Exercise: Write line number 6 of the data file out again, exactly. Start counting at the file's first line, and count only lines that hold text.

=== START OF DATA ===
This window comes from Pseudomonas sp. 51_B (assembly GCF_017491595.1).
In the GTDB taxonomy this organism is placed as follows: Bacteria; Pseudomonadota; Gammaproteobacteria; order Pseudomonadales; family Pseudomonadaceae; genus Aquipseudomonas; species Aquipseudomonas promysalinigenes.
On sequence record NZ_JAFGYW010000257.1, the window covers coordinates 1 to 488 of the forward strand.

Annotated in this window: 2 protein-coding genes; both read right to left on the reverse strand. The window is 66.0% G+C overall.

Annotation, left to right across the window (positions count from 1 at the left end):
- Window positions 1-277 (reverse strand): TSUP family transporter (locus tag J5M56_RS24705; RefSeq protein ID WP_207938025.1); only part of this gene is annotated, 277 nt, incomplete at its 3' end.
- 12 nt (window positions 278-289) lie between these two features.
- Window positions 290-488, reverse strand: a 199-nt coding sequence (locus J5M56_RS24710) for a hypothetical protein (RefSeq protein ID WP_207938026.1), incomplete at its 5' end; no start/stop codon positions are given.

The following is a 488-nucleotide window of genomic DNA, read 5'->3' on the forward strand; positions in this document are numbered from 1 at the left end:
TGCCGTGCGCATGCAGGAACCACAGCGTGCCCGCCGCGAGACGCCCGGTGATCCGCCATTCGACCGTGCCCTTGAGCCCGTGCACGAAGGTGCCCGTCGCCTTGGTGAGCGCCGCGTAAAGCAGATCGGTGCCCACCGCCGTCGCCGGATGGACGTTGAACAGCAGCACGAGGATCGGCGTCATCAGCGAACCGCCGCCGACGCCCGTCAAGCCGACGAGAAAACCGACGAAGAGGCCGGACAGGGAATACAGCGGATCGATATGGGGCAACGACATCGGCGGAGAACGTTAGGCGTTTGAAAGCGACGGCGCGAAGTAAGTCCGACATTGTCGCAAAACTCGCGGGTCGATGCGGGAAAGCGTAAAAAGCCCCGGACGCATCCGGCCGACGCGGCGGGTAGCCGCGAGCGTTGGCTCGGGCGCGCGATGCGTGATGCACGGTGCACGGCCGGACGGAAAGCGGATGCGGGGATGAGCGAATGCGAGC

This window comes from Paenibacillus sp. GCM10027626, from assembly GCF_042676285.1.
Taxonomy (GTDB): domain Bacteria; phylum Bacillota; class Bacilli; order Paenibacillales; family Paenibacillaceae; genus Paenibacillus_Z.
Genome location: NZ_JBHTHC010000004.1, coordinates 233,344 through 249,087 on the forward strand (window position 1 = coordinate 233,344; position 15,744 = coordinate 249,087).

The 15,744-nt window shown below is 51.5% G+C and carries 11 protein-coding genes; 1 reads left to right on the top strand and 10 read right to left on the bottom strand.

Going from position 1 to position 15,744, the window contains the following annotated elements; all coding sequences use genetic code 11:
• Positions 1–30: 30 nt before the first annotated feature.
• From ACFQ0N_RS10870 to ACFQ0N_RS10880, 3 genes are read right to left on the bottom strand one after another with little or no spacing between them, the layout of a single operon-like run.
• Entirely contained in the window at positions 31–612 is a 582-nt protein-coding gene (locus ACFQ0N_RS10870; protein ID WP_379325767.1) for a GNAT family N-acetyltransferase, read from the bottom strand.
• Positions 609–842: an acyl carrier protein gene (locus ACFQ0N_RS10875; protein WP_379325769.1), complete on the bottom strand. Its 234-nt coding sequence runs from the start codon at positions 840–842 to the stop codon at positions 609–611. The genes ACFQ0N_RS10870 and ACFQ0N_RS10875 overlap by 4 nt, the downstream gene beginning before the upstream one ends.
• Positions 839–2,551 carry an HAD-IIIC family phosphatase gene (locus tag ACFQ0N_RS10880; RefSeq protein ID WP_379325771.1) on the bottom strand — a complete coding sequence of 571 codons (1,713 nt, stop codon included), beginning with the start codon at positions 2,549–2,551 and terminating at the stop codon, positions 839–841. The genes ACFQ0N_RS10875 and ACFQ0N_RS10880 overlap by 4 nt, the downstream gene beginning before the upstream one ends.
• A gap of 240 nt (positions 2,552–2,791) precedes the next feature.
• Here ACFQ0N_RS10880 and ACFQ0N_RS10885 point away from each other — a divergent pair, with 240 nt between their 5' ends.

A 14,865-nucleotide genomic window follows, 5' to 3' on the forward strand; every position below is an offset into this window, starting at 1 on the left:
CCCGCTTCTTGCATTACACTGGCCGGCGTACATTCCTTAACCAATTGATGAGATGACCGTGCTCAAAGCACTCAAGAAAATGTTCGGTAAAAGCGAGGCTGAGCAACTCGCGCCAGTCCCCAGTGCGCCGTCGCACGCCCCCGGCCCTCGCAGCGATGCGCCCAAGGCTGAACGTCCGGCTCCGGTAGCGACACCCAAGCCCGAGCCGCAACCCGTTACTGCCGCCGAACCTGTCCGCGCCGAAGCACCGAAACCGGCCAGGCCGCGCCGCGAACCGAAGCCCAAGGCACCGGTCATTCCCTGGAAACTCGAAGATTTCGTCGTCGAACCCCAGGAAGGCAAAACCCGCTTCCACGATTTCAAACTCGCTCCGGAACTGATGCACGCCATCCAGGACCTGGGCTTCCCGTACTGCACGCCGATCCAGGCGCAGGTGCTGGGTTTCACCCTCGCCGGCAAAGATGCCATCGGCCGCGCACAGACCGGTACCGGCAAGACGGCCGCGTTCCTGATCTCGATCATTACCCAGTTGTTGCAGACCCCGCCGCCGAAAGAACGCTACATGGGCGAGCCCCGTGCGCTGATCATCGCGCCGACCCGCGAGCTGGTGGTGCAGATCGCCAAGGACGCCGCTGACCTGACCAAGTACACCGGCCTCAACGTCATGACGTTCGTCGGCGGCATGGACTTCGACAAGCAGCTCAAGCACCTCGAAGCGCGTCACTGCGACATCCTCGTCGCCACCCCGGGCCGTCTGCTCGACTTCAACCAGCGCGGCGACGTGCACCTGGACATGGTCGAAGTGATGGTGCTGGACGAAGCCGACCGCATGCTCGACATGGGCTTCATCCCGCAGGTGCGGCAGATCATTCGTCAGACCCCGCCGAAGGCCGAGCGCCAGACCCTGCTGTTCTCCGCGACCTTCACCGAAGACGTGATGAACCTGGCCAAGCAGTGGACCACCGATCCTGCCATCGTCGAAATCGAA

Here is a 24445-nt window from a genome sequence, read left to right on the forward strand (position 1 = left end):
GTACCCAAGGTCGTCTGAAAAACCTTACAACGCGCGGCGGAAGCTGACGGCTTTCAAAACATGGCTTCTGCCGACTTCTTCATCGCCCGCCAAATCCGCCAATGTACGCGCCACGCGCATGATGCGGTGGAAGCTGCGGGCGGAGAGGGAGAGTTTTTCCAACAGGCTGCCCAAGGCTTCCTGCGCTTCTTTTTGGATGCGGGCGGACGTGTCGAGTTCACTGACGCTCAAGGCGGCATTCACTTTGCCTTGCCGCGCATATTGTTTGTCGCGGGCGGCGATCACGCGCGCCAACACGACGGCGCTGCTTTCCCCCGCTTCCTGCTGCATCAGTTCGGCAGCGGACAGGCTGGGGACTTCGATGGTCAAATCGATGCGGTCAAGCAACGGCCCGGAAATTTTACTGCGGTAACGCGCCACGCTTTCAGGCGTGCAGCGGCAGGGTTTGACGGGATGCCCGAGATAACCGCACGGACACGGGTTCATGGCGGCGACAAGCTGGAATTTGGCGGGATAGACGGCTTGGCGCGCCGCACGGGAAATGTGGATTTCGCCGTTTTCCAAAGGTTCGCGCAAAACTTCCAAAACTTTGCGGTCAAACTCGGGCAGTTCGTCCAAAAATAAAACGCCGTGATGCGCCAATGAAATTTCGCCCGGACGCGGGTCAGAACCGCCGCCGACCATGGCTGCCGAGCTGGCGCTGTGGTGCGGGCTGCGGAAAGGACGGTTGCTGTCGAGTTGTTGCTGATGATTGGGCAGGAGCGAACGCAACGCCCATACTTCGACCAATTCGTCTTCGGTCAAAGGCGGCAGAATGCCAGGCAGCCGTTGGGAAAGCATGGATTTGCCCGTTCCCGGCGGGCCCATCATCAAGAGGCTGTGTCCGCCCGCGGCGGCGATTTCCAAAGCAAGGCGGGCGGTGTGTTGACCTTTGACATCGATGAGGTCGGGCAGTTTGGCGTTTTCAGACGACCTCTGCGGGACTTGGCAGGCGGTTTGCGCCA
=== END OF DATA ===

- Window positions 1-277 (reverse strand): TSUP family transporter (locus tag J5M56_RS24705; RefSeq protein ID WP_207938025.1); only part of this gene is annotated, 277 nt, incomplete at its 3' end.